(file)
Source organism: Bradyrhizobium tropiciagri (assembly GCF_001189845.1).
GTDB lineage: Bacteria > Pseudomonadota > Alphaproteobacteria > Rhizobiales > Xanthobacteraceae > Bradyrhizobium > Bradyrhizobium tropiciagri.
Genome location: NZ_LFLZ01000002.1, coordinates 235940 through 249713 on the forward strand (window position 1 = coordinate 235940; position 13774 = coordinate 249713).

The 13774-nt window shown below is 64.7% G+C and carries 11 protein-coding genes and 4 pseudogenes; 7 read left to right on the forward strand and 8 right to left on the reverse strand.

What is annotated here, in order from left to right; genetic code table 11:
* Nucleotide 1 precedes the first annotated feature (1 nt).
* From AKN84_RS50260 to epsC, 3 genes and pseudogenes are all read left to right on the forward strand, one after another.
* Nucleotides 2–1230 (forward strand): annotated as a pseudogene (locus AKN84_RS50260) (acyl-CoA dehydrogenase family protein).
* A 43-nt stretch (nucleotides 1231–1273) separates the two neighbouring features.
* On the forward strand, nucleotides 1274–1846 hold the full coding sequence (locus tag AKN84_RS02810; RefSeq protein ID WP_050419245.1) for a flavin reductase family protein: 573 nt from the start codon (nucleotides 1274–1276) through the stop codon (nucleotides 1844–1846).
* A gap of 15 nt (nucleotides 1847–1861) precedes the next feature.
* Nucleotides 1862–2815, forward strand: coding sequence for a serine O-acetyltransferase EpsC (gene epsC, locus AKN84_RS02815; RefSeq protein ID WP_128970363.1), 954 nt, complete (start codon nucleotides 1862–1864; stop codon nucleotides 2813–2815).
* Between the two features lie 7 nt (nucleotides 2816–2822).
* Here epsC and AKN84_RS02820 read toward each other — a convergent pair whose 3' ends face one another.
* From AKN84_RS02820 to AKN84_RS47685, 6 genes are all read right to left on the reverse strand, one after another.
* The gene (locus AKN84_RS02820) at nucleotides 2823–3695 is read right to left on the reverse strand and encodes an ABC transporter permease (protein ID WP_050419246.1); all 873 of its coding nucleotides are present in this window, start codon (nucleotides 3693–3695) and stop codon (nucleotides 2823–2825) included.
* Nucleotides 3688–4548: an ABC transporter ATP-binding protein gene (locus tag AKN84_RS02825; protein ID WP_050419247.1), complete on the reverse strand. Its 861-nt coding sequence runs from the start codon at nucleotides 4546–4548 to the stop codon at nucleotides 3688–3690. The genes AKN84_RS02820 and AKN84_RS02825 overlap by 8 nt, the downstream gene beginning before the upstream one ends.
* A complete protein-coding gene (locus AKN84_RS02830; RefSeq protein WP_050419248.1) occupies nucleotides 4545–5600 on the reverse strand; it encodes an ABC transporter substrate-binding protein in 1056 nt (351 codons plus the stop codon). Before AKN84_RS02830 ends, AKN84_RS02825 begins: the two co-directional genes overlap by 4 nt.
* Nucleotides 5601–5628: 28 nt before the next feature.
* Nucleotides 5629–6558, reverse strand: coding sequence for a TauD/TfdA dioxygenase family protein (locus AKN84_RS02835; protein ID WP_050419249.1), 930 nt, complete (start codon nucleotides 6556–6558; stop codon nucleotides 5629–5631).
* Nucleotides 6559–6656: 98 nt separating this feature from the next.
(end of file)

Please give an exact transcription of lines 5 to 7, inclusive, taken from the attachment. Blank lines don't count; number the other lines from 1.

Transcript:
What is annotated here, in order from left to right; genetic code table 11:
* Nucleotide 1 precedes the first annotated feature (1 nt).
* From AKN84_RS50260 to epsC, 3 genes and pseudogenes are all read left to right on the forward strand, one after another.